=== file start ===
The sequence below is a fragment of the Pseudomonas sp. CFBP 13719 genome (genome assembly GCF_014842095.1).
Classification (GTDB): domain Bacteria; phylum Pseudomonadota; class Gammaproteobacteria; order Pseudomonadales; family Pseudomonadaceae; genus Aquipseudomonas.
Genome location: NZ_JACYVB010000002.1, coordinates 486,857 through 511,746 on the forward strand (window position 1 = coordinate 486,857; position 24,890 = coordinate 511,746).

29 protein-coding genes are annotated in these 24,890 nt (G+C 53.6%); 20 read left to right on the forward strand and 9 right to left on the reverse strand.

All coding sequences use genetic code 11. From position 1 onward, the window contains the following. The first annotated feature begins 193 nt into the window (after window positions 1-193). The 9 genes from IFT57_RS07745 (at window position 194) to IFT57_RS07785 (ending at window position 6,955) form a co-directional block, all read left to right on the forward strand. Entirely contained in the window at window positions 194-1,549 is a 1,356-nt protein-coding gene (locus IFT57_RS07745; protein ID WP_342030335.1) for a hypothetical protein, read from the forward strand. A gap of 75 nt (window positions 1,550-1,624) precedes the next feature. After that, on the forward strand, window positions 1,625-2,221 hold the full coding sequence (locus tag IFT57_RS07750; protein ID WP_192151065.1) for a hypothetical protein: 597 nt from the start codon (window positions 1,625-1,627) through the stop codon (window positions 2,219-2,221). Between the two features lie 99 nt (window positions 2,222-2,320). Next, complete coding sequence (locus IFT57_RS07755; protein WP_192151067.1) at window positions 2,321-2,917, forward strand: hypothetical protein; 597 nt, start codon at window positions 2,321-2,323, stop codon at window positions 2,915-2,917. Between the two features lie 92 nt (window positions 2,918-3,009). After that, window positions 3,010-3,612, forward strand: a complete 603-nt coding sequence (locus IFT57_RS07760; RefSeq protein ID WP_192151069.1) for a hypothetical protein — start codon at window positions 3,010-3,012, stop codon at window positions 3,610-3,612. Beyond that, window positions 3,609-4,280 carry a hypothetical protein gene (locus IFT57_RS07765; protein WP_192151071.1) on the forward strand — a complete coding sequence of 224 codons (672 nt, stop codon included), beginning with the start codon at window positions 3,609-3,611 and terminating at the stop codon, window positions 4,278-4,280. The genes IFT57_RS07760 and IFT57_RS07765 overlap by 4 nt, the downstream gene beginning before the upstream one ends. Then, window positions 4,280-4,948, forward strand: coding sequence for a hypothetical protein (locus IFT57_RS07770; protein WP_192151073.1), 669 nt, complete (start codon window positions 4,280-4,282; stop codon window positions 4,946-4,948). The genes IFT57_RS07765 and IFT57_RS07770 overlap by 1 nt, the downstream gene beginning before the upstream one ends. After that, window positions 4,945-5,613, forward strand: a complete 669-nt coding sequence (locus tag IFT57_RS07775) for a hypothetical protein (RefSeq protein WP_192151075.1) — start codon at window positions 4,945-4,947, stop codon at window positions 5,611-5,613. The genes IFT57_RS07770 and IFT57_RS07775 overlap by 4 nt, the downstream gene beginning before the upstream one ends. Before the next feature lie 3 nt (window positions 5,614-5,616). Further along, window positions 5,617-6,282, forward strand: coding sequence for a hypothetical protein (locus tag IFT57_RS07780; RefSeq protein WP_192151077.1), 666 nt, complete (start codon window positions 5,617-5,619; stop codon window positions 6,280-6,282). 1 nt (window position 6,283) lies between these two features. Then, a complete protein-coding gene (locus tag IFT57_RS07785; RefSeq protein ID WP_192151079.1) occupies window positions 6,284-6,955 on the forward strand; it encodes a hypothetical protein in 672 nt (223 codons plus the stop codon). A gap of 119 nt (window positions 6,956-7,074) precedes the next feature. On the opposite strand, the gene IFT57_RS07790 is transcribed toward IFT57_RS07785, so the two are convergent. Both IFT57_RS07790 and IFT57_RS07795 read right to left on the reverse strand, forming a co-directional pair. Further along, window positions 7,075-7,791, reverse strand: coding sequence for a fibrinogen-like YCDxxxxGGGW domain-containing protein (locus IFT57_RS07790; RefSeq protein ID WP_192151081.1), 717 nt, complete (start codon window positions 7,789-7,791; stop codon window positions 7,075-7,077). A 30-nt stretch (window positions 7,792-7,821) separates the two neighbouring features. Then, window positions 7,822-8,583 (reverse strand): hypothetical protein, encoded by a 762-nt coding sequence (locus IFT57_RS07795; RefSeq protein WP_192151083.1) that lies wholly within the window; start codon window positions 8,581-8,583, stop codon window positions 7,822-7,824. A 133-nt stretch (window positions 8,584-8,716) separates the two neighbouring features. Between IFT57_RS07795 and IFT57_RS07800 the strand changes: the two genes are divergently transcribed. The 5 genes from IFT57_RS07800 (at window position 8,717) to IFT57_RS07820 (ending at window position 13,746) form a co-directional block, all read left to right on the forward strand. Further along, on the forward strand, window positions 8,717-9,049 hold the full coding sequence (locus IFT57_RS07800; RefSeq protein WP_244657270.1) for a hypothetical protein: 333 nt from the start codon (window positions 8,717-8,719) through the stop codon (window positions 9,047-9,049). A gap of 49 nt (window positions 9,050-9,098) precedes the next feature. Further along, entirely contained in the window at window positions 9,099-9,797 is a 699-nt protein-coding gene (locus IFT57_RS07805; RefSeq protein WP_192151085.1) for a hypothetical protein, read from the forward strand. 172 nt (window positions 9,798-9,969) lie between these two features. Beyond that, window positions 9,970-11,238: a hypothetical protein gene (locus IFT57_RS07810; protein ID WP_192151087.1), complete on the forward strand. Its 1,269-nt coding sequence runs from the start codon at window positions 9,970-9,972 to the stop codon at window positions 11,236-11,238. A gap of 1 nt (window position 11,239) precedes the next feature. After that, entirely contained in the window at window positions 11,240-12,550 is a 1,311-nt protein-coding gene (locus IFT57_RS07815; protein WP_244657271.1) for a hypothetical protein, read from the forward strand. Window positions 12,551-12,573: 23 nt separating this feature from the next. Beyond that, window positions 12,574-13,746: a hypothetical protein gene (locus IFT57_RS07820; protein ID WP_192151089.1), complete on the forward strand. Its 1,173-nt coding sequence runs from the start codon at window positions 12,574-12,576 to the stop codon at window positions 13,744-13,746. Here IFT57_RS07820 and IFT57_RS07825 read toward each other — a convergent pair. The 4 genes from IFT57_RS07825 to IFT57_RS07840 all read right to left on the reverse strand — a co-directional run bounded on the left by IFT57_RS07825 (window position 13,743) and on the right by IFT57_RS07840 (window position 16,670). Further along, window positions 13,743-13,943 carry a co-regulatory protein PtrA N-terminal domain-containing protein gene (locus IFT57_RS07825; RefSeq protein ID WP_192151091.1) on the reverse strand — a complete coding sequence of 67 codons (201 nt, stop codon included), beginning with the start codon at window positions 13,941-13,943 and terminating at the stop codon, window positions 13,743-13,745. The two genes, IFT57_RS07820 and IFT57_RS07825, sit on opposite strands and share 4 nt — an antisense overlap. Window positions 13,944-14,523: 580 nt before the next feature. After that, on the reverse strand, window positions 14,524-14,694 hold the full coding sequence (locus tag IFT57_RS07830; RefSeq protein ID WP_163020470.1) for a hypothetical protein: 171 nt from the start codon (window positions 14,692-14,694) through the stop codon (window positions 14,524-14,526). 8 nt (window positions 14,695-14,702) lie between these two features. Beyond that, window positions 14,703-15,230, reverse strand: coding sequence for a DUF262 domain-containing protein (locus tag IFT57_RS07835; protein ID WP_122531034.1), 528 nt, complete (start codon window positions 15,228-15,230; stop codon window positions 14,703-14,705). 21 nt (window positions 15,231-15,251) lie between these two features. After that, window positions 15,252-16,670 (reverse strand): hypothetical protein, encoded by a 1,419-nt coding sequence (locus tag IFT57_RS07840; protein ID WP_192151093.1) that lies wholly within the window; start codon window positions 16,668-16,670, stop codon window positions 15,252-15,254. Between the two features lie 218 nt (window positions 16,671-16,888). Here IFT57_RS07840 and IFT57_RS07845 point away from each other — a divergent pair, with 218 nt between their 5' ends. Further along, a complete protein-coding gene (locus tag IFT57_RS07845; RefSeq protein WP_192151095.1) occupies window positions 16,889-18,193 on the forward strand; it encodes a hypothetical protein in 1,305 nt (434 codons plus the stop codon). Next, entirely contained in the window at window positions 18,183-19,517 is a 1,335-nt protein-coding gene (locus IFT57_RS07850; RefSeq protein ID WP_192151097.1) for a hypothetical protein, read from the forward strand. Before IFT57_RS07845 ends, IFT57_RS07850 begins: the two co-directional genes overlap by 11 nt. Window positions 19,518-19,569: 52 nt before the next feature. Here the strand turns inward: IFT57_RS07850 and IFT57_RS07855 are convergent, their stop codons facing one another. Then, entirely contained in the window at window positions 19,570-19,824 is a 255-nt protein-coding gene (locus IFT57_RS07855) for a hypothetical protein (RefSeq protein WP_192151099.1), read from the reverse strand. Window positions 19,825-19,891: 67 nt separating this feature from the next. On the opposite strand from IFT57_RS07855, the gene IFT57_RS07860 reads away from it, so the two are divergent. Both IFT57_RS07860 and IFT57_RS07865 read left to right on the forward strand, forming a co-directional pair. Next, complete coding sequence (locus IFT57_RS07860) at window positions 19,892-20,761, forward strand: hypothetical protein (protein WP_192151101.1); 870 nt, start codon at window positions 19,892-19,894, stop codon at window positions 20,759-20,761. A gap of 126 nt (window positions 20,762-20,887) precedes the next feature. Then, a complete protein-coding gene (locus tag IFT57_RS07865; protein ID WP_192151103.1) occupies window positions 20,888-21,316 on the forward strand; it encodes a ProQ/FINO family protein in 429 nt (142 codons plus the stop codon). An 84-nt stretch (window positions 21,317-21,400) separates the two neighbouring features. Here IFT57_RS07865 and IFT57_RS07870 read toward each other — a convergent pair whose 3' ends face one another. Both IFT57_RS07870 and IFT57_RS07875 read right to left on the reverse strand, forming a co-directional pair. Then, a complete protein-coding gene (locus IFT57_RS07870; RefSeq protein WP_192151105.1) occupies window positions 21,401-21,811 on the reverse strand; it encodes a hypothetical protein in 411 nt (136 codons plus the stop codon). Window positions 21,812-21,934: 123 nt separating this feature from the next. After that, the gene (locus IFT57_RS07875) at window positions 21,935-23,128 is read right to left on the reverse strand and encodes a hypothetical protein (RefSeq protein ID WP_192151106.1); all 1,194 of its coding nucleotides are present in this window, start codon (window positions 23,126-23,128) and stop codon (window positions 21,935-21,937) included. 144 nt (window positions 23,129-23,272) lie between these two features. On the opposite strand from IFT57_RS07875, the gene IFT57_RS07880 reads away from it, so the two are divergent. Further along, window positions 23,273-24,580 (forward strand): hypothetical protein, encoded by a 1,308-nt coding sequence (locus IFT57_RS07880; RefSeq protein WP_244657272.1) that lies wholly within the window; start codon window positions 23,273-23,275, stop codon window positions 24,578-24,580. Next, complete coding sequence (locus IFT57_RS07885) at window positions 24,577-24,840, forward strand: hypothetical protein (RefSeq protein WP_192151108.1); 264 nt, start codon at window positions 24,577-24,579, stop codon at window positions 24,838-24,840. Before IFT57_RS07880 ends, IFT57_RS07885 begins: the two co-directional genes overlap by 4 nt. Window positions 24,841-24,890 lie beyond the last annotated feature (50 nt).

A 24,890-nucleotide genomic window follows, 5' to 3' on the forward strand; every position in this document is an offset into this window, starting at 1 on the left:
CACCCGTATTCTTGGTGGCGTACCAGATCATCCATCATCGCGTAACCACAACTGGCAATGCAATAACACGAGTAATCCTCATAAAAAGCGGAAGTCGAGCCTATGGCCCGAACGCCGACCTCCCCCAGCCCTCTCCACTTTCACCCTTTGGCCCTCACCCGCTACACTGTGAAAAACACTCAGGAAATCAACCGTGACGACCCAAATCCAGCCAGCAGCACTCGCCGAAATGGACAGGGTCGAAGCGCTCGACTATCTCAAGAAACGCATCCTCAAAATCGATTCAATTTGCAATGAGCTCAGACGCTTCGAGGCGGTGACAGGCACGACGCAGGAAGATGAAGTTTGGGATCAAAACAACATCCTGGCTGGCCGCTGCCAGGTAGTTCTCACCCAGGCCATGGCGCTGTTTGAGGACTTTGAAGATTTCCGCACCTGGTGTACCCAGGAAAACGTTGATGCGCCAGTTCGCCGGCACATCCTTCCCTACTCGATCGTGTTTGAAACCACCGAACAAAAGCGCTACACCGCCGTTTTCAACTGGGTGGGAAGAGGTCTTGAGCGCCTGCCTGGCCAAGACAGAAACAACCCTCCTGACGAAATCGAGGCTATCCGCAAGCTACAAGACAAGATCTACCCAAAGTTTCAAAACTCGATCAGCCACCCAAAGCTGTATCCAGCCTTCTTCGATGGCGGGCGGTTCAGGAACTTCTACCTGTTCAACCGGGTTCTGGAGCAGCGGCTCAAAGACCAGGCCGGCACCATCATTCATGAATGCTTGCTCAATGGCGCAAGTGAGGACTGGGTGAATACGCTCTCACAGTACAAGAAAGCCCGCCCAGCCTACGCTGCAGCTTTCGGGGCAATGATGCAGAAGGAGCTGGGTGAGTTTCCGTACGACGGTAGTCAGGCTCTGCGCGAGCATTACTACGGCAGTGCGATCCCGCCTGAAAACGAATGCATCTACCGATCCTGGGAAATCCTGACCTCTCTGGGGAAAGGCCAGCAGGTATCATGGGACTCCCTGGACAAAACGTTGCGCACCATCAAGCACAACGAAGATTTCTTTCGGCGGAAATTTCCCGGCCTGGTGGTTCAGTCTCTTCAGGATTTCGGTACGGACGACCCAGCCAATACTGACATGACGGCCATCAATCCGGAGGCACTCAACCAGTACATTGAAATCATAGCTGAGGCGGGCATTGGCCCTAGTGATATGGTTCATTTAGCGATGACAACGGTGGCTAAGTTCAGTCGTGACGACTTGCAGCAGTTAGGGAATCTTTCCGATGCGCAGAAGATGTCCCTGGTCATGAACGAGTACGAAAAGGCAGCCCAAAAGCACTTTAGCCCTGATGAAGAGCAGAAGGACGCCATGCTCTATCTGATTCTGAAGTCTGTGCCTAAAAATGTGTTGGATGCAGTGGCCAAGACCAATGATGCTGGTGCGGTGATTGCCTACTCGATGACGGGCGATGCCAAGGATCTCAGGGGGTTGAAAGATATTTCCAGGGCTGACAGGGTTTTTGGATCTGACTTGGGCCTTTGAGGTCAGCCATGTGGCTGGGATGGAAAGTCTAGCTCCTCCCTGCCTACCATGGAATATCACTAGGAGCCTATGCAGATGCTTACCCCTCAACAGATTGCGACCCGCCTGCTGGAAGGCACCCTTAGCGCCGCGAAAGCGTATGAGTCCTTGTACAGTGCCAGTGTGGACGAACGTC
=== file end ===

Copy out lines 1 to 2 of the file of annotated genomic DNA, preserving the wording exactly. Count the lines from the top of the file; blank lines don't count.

The sequence below is a fragment of the Pseudomonas sp. CFBP 13719 genome (genome assembly GCF_014842095.1).
Classification (GTDB): domain Bacteria; phylum Pseudomonadota; class Gammaproteobacteria; order Pseudomonadales; family Pseudomonadaceae; genus Aquipseudomonas.